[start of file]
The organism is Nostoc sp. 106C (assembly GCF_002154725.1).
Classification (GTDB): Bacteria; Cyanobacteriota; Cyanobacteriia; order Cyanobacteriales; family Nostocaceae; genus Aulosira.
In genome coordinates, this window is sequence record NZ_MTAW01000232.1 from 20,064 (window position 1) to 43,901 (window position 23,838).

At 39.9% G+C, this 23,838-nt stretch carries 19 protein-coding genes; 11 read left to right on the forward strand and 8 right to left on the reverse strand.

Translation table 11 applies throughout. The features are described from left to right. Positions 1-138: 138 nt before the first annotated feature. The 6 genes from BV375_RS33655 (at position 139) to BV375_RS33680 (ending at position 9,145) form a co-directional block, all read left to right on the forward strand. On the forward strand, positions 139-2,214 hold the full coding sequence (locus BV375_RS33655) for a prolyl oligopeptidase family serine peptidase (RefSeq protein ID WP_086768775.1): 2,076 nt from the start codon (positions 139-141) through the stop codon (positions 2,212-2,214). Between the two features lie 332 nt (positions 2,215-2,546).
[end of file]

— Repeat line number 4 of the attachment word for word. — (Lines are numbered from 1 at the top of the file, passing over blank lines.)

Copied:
At 39.9% G+C, this 23,838-nt stretch carries 19 protein-coding genes; 11 read left to right on the forward strand and 8 right to left on the reverse strand.